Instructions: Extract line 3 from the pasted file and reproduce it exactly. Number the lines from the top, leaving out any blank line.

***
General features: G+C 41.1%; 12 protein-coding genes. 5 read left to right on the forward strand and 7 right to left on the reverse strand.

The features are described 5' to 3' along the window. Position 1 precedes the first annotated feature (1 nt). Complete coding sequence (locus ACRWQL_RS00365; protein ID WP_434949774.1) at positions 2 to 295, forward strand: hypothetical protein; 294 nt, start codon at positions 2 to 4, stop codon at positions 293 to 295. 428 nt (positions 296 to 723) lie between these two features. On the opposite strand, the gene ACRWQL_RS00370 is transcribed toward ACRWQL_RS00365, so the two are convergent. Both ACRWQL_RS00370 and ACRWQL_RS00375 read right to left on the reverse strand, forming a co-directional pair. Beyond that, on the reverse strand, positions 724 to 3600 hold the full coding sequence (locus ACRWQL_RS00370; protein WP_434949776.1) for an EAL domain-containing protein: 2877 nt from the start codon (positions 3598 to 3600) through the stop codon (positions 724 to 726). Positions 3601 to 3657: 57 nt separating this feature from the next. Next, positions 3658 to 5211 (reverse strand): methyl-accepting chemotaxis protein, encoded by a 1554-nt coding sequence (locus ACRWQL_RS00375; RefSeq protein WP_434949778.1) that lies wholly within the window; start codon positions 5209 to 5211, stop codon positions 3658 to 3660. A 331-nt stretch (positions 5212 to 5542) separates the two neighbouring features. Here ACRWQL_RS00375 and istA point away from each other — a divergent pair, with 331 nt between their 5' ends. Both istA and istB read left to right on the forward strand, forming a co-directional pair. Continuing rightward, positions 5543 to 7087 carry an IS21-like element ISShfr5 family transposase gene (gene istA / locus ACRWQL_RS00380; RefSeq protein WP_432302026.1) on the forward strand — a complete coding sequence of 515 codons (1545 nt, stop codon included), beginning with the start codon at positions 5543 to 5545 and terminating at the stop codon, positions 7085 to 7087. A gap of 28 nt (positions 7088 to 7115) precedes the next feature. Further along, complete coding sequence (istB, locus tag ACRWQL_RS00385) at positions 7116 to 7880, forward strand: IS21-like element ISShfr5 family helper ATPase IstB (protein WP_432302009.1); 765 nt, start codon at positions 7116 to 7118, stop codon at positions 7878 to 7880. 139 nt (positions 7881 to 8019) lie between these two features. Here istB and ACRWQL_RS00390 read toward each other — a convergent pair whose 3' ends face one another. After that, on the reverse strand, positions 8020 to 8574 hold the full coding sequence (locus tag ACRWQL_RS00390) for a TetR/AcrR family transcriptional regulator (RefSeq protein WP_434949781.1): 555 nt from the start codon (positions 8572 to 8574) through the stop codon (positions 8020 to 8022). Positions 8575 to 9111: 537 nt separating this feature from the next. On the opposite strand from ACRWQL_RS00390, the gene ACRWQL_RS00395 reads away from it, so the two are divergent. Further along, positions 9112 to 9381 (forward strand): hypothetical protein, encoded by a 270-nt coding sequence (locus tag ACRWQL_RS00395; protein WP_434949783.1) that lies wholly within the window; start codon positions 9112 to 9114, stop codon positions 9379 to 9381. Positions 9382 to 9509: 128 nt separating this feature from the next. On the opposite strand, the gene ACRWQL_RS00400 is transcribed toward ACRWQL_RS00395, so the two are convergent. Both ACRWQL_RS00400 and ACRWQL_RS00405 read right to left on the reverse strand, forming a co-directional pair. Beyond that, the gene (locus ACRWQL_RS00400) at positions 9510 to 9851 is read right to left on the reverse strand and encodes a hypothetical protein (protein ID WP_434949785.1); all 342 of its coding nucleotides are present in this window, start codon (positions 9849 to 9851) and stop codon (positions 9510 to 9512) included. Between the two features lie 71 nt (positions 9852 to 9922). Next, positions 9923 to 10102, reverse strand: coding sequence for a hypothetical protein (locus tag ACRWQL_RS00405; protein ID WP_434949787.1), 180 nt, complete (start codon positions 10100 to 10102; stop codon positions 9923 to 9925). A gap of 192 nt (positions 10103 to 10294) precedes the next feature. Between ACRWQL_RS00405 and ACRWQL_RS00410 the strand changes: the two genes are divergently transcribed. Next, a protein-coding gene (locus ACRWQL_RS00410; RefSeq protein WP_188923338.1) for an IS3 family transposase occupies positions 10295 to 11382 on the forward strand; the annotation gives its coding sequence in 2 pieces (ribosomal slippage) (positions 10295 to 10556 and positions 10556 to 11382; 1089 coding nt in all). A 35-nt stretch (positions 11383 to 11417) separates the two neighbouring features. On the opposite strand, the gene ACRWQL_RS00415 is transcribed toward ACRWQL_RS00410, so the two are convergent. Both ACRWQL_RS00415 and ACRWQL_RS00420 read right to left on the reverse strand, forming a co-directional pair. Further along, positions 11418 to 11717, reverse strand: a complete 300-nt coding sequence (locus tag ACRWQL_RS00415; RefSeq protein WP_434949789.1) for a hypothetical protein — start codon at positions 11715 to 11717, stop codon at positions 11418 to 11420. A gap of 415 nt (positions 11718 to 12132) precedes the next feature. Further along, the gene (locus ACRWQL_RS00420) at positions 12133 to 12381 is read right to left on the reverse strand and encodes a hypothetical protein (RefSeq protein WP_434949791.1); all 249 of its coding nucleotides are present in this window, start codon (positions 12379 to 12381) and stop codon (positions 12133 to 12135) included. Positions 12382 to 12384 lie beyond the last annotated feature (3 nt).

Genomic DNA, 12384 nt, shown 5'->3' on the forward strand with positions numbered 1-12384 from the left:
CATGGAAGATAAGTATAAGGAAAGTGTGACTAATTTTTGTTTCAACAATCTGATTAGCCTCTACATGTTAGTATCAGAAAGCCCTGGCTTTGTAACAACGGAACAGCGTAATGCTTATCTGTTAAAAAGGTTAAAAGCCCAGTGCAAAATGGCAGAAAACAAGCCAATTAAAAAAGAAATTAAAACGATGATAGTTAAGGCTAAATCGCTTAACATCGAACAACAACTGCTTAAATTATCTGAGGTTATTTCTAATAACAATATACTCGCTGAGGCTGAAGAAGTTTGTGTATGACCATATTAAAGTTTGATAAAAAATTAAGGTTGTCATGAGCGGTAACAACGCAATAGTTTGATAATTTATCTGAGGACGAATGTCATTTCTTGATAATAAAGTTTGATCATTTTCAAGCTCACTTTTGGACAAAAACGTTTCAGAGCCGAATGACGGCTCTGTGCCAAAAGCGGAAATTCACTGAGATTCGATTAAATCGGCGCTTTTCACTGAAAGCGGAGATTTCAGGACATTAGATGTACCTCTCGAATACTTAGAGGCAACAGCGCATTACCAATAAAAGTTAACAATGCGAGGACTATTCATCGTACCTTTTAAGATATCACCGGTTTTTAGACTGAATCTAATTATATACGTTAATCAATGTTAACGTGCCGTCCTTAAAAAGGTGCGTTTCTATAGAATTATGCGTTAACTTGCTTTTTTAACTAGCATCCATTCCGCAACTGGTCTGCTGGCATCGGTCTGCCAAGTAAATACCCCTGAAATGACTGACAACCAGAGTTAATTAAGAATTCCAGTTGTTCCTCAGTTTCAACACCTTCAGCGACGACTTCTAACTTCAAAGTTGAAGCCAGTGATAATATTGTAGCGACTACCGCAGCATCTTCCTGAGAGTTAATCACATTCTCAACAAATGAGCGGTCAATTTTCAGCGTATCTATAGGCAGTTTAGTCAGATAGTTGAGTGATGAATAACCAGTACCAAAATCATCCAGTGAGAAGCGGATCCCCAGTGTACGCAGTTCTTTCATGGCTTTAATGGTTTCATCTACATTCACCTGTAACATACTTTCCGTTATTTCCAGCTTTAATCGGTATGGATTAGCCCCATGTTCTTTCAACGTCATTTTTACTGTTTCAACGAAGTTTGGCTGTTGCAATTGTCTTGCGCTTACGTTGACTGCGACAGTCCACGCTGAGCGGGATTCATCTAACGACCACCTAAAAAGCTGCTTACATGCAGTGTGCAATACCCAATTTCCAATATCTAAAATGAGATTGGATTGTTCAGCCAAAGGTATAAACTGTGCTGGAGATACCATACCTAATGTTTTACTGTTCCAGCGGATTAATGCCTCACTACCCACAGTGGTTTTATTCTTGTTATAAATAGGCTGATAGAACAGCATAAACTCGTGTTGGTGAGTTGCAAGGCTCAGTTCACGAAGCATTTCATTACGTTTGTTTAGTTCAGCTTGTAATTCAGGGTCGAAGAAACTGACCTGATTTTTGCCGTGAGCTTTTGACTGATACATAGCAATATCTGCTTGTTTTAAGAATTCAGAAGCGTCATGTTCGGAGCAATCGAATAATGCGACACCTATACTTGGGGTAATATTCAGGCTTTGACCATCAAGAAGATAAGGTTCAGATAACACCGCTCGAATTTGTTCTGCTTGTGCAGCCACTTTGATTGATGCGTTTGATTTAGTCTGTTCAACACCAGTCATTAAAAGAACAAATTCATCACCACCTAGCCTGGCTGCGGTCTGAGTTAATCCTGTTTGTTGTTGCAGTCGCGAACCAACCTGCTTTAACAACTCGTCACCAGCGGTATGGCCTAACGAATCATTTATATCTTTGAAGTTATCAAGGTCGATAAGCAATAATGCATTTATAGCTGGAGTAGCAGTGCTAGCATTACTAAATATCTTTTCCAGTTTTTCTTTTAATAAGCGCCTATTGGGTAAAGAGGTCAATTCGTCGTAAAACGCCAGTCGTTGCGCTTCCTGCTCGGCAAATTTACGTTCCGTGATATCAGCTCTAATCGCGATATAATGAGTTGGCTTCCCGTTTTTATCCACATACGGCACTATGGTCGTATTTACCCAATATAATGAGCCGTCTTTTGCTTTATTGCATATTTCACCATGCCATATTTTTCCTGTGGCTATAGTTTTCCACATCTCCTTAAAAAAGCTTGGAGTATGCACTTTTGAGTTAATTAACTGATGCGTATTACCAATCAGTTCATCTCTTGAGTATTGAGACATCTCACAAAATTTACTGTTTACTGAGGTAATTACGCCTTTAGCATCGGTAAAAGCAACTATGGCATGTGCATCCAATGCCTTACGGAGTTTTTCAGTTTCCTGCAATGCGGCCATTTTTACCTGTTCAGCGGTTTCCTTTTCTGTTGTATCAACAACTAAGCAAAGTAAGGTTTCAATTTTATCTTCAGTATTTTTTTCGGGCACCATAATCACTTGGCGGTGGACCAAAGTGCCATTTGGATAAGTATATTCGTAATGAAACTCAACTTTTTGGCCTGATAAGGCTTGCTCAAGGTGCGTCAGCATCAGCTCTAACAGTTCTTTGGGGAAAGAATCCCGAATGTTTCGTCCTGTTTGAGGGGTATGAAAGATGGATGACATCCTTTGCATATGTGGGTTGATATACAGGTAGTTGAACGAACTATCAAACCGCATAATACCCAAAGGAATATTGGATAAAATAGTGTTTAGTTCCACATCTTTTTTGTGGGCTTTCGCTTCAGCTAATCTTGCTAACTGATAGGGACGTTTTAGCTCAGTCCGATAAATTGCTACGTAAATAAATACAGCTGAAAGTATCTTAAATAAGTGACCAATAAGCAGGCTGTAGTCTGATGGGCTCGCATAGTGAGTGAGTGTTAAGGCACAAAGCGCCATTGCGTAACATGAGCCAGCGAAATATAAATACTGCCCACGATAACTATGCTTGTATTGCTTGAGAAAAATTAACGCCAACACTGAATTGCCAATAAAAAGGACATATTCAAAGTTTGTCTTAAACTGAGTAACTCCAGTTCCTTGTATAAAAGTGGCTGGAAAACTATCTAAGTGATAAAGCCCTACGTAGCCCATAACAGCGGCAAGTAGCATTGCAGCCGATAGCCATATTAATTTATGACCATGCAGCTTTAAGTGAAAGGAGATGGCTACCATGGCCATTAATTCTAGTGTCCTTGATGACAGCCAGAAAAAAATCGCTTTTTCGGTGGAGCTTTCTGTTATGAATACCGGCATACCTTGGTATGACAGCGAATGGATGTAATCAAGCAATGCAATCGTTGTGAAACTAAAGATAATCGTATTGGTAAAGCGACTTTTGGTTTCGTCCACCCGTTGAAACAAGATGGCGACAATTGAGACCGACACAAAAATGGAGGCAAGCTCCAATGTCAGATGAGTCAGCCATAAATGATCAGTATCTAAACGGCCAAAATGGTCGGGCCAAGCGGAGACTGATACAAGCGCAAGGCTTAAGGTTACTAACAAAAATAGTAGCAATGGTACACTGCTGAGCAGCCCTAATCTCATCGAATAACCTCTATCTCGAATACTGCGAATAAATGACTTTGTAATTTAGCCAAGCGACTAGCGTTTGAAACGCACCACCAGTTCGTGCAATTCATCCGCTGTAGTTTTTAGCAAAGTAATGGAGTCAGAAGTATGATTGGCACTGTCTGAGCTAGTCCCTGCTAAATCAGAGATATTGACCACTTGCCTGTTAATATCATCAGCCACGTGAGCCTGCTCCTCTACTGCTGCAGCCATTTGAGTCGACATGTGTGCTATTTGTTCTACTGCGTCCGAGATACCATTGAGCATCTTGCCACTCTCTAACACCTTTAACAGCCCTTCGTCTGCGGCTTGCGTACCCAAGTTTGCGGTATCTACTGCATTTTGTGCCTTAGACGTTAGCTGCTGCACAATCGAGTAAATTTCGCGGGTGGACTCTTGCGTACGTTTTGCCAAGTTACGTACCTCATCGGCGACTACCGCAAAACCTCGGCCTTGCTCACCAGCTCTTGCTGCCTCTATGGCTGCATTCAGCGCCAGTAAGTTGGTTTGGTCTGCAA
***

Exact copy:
Genomic DNA, 12384 nt, shown 5'->3' on the forward strand with positions numbered 1-12384 from the left: